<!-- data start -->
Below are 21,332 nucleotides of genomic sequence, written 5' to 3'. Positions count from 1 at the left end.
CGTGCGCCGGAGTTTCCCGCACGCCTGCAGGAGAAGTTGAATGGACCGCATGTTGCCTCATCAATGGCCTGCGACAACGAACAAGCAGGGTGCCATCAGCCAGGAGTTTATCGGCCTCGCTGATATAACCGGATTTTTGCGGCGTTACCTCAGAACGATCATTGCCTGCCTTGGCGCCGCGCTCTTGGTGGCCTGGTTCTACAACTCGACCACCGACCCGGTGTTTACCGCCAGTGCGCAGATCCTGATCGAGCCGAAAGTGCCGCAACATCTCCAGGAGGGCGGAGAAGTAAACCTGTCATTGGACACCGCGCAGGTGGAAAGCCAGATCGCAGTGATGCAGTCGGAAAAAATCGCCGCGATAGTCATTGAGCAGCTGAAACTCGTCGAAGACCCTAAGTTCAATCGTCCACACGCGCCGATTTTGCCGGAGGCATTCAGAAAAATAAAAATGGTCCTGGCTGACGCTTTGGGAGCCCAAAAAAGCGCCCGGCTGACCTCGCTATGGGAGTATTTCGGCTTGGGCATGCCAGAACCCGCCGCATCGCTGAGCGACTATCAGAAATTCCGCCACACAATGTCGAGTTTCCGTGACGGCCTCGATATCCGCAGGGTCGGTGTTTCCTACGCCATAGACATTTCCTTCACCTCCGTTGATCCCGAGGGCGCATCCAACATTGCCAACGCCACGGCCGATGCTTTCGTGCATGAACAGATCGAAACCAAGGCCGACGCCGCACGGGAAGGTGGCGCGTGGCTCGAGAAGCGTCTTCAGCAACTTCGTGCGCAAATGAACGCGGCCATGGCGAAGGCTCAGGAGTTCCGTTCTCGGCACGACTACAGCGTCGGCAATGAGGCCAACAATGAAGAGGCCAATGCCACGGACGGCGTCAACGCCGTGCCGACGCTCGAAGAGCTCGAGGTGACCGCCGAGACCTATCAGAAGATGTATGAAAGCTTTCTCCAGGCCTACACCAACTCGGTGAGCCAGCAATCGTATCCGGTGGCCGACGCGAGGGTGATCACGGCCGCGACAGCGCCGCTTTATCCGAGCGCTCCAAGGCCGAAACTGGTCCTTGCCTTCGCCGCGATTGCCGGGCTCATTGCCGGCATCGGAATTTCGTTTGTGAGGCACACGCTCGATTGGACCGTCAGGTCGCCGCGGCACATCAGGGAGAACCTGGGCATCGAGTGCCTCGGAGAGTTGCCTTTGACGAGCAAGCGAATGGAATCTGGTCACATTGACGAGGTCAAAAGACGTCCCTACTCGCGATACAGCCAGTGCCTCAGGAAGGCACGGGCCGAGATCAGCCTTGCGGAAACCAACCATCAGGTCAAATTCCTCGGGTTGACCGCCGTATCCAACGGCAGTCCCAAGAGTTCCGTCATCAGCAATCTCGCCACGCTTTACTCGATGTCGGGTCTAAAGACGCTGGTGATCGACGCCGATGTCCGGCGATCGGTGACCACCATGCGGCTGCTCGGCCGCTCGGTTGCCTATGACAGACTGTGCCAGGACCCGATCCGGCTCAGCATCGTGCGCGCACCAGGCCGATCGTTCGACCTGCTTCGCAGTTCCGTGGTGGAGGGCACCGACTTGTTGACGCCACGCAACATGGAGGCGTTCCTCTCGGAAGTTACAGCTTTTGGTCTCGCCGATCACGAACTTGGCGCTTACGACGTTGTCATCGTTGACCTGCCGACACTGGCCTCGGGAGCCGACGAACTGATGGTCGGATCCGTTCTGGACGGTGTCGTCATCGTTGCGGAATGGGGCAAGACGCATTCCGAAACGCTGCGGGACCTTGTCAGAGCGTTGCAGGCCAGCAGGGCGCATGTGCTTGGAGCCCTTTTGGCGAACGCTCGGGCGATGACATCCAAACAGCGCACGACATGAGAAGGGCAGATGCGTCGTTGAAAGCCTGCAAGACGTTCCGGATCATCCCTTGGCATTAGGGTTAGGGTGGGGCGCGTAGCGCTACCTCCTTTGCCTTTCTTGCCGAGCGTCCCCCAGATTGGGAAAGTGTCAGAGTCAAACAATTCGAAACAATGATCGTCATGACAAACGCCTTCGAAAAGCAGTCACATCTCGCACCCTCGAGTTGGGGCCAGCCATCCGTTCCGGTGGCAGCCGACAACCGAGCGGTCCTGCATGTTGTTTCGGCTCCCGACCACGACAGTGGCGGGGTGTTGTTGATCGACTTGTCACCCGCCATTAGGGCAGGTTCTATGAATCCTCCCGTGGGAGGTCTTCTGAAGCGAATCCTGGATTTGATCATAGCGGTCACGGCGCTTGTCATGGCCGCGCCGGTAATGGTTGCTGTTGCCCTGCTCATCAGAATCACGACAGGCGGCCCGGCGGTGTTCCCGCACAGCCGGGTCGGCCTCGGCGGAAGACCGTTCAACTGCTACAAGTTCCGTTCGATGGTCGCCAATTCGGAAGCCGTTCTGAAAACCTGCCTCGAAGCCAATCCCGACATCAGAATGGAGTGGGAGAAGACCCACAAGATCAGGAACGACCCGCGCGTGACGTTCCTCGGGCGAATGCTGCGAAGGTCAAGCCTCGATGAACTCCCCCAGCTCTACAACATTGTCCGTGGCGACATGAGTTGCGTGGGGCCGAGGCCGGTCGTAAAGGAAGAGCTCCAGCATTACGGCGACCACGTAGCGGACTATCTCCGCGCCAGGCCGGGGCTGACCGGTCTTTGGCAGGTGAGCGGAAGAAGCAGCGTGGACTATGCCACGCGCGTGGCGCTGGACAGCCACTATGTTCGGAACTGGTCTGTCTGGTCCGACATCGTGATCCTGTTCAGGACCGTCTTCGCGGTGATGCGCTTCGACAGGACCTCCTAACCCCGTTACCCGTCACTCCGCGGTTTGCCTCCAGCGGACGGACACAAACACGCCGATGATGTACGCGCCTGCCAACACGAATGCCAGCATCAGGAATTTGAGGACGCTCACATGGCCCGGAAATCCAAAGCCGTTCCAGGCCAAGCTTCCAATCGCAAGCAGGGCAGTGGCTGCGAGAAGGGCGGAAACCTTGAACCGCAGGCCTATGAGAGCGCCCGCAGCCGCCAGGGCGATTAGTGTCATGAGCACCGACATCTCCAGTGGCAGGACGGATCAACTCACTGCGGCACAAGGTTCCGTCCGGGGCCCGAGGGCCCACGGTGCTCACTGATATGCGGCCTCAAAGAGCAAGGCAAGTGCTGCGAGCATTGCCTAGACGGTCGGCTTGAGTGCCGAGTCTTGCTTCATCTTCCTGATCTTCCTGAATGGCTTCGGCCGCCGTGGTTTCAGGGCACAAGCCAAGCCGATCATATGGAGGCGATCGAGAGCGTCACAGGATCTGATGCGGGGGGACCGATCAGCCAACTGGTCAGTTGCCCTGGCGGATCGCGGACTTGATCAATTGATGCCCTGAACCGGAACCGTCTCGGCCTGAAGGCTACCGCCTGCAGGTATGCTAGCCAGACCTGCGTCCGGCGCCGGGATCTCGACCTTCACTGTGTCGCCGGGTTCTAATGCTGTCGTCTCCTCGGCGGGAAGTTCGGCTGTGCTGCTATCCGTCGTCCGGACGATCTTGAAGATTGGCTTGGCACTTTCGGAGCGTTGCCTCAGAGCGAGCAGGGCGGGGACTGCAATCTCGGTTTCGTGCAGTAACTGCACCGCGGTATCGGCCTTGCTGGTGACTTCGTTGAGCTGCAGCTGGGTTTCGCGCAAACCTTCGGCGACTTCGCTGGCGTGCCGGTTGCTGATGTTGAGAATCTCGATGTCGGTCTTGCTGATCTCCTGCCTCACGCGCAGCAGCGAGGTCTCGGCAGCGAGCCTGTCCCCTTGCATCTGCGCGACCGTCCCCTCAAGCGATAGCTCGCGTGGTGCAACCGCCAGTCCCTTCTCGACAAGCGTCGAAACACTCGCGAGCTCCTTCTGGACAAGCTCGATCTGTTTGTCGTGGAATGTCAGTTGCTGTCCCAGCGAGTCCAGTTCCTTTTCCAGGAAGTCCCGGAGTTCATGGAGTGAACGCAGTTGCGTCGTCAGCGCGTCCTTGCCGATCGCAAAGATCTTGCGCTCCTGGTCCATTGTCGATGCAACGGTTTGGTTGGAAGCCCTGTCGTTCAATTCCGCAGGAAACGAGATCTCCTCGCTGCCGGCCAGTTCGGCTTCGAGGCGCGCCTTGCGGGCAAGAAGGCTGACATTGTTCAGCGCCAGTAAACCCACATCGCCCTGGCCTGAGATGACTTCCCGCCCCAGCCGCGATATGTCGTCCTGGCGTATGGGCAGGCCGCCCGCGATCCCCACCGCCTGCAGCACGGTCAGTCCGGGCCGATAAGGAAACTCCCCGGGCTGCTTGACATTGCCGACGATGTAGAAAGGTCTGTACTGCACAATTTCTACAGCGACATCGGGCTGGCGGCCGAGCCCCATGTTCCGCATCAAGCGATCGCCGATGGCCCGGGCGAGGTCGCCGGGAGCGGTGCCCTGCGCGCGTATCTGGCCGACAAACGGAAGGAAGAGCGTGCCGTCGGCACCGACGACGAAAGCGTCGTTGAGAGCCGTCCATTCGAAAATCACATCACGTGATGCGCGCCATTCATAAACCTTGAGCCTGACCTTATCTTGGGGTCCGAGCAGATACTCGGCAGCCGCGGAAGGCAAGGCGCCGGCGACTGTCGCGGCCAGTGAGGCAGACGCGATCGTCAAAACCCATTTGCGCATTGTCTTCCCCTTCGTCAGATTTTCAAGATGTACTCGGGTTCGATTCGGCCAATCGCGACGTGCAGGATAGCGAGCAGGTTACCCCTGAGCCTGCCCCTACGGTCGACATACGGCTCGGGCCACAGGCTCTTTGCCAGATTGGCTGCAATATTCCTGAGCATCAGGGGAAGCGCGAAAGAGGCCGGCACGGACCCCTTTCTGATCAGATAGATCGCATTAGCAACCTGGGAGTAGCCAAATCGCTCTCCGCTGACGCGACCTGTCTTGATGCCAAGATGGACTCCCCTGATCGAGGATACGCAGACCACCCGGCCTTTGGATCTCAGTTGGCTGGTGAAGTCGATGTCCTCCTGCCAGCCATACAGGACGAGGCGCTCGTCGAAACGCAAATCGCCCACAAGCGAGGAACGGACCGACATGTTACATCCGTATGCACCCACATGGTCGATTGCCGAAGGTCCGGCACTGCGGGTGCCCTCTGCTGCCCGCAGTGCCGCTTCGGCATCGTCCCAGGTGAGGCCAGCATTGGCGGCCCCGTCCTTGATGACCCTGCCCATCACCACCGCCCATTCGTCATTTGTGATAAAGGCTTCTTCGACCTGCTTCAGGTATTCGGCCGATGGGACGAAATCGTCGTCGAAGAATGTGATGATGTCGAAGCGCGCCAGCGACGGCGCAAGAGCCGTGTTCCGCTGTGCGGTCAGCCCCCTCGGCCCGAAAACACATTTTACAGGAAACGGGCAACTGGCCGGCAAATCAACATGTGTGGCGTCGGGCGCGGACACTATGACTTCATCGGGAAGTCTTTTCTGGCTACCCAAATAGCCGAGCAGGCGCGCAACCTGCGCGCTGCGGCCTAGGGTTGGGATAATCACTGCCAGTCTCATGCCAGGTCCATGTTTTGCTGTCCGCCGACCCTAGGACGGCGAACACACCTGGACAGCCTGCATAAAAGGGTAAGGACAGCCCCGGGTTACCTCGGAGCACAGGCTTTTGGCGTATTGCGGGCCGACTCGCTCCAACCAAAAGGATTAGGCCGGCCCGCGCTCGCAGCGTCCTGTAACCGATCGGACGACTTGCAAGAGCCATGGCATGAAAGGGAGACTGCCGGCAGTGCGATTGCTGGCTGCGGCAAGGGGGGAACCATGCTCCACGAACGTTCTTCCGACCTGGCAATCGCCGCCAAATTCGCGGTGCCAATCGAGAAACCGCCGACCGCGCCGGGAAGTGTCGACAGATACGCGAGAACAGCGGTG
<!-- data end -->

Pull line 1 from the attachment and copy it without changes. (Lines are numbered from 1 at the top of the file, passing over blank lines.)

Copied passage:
Below are 21,332 nucleotides of genomic sequence, written 5' to 3'. Positions count from 1 at the left end.